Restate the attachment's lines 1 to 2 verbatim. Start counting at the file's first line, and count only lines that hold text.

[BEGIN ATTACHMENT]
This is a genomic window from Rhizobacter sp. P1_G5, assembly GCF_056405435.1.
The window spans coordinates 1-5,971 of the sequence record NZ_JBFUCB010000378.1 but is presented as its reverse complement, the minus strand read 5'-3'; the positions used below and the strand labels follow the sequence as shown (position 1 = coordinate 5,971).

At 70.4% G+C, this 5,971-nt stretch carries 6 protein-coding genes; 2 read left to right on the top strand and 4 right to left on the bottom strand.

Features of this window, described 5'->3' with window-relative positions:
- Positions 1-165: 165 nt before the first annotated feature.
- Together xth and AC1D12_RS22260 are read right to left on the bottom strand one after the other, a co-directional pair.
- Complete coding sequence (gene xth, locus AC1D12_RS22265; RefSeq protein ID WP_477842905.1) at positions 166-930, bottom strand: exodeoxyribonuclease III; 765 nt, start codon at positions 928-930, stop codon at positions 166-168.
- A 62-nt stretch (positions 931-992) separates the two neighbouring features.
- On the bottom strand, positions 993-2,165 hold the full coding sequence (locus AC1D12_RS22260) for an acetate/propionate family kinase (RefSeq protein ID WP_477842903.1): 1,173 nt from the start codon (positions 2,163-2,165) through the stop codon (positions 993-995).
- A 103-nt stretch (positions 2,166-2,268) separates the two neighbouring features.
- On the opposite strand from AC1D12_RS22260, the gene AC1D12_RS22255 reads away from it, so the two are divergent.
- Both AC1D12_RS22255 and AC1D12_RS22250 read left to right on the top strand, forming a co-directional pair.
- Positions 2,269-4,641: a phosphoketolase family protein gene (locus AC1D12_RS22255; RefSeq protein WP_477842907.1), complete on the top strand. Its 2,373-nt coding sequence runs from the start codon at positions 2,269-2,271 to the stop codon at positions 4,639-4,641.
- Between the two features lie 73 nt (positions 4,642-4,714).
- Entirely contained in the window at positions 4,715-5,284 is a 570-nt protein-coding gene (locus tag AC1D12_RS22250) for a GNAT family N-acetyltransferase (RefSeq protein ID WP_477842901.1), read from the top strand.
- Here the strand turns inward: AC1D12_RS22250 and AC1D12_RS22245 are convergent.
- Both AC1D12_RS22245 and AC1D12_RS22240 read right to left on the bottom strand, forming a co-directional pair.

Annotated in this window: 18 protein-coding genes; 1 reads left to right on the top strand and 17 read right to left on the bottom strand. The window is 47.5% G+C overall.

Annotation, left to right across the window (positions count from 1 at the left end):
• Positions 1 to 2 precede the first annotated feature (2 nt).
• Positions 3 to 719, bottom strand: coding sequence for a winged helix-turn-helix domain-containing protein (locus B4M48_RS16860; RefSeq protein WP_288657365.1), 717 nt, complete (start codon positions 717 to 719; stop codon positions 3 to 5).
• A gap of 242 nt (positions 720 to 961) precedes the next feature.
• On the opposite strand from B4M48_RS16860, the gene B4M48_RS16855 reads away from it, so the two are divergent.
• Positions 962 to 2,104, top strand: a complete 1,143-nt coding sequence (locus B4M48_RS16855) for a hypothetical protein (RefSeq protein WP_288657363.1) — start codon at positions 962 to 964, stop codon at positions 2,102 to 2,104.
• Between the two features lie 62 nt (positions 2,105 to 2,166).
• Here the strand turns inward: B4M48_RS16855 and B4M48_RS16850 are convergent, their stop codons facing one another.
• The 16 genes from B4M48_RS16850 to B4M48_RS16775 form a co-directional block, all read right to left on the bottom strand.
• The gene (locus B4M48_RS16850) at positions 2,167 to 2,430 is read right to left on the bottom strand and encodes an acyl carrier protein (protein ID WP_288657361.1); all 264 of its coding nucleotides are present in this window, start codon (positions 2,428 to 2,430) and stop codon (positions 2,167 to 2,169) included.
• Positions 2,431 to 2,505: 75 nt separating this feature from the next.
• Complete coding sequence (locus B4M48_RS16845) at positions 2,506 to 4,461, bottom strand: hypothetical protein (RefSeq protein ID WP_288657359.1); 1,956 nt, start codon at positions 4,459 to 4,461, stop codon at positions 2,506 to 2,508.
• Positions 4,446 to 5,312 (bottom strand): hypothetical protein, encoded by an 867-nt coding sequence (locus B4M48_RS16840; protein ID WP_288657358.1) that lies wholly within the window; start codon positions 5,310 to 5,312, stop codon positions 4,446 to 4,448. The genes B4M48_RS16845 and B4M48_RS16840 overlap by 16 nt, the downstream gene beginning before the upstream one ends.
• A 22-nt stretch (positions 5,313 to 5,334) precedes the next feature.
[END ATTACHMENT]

This is a genomic window from Rhizobacter sp. P1_G5, assembly GCF_056405435.1.
The window spans coordinates 1-5,971 of the sequence record NZ_JBFUCB010000378.1 but is presented as its reverse complement, the minus strand read 5'-3'; the positions used below and the strand labels follow the sequence as shown (position 1 = coordinate 5,971).